Is There a Link? Stress and Heart Disease

Did you know that there is no direct link between stress and heart disease? That’s according to the American Heart Association.  And they know a thing or two about heart disease!   Despite there being no

Did you know that there is no direct link between stress and heart disease? That’s according to the American Heart Association.  And they know a thing or two about heart disease!   Despite there being no direct connection to heart disease, stress can still negatively impact one’s health and can cause heart-related problems.

We know that there are different kinds of stress – some positive, and some not-so-positive. As an example, planning a wedding for your daughter might be stressful, even though it’s a positive event.  The same with deciding to go back to school to prepare for a new career.   Or stress can be a not-so-positive thing we are dealing with such as coping with the illness of a loved one or dealing with financial or legal issues.  Each of these examples still involve STRESS. Our body doesn’t know the difference between positive stressors and negative stress – we get the same physiological response.

  • Adrenaline is released and our blood pressure and heart rate rise as part of the “fight or flight” response.
  • Our arteries may be damaged due to that chronic increased heart rate and blood pressure.
  • Our immune system weakens and we may experience physical symptoms such as headaches, stomach aches, anxiety, depression, and inability to sleep well, just to name a few. We each react differently to stress.
  • We may find that we have high blood pressure. Exact causes of high blood pressure have not been identified, but there are factors that contribute to high blood pressure such as being overweight, eating too much, and eating the wrong kinds of foods such as too much sodium (salt).  According to the American Heart Association, chronic stress does not cause high blood pressure, but it may be caused due to these other factors.

So what can we do?  Each person will need to find his or her own way to deal with stress.  There is no one-size-fits-all approach that works.  There are some things that tend to help many people, however.

  • Participate in relaxation techniques. The National Institute of Health (NIH) tells us “relaxation techniques include a number of practices such as progressive relaxation, guided imagery, biofeedback, self-hypnosis, and deep breathing exercises. The goal is similar in all: to produce the body’s natural relaxation response, characterized by slower breathing, lower blood pressure, and a feeling of increased well-being.” Take a look at resources offered on the NIH’s National Center for Complementary and Integrative Health website that give more information on each of these techniques as well as what the science says about them.
  • Get active. Exercising is always a wonderful way to reduce stress. Not only are you burning calories and keeping your heart healthy with the physical activity, there are endorphins released that promote emotional and mental well-being as well.  It doesn’t have to be running a marathon, either.  Any sustained activity that gets your heart rate moving and YOU off the couch is beneficial!
  • Participate in a hobby or activity that you enjoy. Maybe you enjoy reading.  Or scrapbooking. Or those new “adult coloring books” that seem to be taking the shelves by storm.  Whatever you enjoy, do more of it!  We are meant to enjoy life, and what that means will look different to everyone.   Take more time to just ENJOY and do activities that are not only fun for you, but that benefit your mental and physical health as well.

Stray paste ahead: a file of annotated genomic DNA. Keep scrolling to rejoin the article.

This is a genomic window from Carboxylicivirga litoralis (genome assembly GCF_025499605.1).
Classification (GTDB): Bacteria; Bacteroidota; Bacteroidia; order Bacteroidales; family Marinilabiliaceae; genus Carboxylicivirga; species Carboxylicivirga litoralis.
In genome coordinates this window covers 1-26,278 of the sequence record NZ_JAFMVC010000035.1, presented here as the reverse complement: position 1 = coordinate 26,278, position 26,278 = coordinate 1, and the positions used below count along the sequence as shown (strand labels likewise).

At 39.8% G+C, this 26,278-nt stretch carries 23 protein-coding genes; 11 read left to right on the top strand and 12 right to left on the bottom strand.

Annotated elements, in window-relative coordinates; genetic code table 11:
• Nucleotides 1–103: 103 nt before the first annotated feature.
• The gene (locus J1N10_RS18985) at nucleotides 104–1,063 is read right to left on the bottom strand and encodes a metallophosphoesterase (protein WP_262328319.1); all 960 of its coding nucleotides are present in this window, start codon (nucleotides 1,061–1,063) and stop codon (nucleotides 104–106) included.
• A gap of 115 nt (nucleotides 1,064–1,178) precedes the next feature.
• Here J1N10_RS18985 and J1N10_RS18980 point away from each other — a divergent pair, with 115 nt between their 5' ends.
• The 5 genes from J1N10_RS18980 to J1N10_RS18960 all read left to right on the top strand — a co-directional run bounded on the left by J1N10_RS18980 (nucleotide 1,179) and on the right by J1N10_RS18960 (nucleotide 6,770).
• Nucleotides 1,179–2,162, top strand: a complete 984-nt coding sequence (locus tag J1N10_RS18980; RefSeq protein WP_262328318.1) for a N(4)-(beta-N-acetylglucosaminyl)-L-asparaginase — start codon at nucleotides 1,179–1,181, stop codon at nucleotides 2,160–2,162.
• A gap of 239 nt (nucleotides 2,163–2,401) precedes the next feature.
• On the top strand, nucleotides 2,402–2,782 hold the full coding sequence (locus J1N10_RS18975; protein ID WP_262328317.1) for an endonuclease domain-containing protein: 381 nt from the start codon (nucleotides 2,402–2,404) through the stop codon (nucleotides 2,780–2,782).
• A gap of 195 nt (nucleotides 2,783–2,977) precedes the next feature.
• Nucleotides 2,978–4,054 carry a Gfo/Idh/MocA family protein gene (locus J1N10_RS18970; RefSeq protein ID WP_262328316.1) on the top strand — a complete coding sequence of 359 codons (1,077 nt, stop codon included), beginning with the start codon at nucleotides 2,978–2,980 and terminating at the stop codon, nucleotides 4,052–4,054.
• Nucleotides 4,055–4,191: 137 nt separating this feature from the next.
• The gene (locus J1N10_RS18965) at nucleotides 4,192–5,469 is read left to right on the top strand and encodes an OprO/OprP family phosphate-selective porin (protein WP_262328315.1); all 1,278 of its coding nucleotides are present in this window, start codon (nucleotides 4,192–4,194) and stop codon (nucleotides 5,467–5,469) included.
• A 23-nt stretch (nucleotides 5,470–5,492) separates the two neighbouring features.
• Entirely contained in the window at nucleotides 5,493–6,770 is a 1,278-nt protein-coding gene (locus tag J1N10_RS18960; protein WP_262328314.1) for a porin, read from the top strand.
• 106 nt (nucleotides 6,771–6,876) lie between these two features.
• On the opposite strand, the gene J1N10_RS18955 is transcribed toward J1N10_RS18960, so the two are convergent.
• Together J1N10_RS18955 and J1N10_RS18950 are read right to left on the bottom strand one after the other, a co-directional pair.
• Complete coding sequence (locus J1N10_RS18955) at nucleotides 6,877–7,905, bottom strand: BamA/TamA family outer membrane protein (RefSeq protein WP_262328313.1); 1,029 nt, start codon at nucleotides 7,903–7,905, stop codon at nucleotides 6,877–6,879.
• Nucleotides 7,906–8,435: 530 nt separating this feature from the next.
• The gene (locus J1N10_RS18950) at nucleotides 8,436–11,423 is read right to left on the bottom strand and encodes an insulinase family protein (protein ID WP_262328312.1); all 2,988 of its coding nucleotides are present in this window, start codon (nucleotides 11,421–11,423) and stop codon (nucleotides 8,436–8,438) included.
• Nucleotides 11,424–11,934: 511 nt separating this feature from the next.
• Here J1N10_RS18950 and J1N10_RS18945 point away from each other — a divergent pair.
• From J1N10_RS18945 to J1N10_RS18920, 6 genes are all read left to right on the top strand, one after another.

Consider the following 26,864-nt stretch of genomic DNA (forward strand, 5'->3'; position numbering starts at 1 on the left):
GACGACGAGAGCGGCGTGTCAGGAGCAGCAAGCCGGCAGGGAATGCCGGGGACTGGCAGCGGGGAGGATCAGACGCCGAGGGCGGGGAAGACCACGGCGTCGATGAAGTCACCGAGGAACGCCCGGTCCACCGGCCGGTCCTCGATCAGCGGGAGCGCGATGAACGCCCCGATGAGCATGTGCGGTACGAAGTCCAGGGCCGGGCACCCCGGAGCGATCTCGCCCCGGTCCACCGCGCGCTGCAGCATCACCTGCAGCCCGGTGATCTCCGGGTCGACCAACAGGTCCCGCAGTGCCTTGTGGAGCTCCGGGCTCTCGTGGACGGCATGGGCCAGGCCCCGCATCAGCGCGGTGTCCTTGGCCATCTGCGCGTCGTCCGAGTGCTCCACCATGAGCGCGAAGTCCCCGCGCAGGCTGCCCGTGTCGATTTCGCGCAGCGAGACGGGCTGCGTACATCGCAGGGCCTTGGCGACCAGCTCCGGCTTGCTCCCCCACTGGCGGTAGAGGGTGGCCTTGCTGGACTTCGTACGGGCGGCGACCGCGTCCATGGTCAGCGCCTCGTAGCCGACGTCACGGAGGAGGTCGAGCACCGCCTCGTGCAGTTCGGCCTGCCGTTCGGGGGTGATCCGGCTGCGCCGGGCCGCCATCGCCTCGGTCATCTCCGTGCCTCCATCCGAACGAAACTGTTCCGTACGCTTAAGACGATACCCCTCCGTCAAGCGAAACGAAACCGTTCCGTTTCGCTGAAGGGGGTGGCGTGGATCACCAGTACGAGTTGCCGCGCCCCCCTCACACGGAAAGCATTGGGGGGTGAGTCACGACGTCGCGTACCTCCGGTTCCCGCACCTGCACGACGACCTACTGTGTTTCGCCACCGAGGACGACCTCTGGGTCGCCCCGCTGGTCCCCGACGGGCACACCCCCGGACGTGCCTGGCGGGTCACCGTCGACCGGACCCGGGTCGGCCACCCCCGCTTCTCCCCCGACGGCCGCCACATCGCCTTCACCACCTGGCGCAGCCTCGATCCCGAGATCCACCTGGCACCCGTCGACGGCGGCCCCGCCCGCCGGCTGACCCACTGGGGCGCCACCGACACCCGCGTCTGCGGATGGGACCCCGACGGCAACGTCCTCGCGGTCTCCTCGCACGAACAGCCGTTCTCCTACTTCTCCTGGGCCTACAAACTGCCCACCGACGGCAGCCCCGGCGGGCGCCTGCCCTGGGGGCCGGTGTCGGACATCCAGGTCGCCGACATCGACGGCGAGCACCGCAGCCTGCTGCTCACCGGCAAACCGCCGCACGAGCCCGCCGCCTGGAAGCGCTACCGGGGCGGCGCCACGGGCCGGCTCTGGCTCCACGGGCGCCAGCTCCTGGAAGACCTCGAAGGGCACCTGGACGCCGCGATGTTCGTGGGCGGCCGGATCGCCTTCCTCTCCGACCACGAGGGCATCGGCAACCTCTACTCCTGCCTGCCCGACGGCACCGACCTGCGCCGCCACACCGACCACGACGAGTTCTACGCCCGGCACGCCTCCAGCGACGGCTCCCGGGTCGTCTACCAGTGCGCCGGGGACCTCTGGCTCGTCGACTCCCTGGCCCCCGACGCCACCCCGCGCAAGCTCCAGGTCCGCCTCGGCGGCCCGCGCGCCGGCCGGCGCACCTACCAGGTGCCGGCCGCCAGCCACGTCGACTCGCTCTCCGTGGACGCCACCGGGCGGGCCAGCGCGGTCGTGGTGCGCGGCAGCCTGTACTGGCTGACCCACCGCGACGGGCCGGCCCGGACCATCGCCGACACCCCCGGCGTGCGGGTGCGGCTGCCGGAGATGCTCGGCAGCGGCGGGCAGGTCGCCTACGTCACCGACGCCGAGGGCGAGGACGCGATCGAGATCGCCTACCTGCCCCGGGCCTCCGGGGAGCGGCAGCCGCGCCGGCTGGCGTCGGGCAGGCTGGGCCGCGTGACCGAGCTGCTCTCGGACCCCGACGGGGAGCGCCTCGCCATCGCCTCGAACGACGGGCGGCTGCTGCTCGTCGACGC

• Take a class that teaches stress management techniques. Check with your local YMCA, yoga studio, hospital, or other organizations in your community that support healthy living.
  • Avoid feelings of anger and hostility that cause heart rate and blood pressure to rise. The American Heart Association tells us that since the early 1970’s, the medical community has used the term “Type A” personality to describe someone who is constantly under pressure, in a hurry, impatient, and sometimes angry, irritated or hostile, always aiming for perfection.

Recent research has indicated that anger and hostility have been linked  to heart disease. This likely due to the stress hormones released in the blood when one is angry or hostile, causing a temporary increase in heart rate and blood pressure. This in turn puts added stress on the heart. Best to work on avoiding these feelings in the first place, which may be easier said than done. Talk with your doctor or a professional counselor if you struggle with constant or persistent feelings of anger or hostility.

Want to learn more about heart health? Take the American Heart Association’s Go Red Heart CheckUp to learn more about your heart health.  Take care of stress and take care of YOU!

Image from WSA

Sources:  American Heart Association, and National Institutes of Health,


NOU Magazine
From the moment of diagnosis to decades past treatment, women cancer survivors celebrate their gifts of time and experience, ask difficult questions about their future, and live with new purpose . NOU Magazine is their go-to guide for strategies about lifestyle, health, money, career, relationships, inspiration and more. With an ever growing team of contributors the NOU Magazine community encourages women affected by cancer to find their voice, improve their quality of life, and embrace their 2nd Acts!

Sorry, the comment form is closed at this time.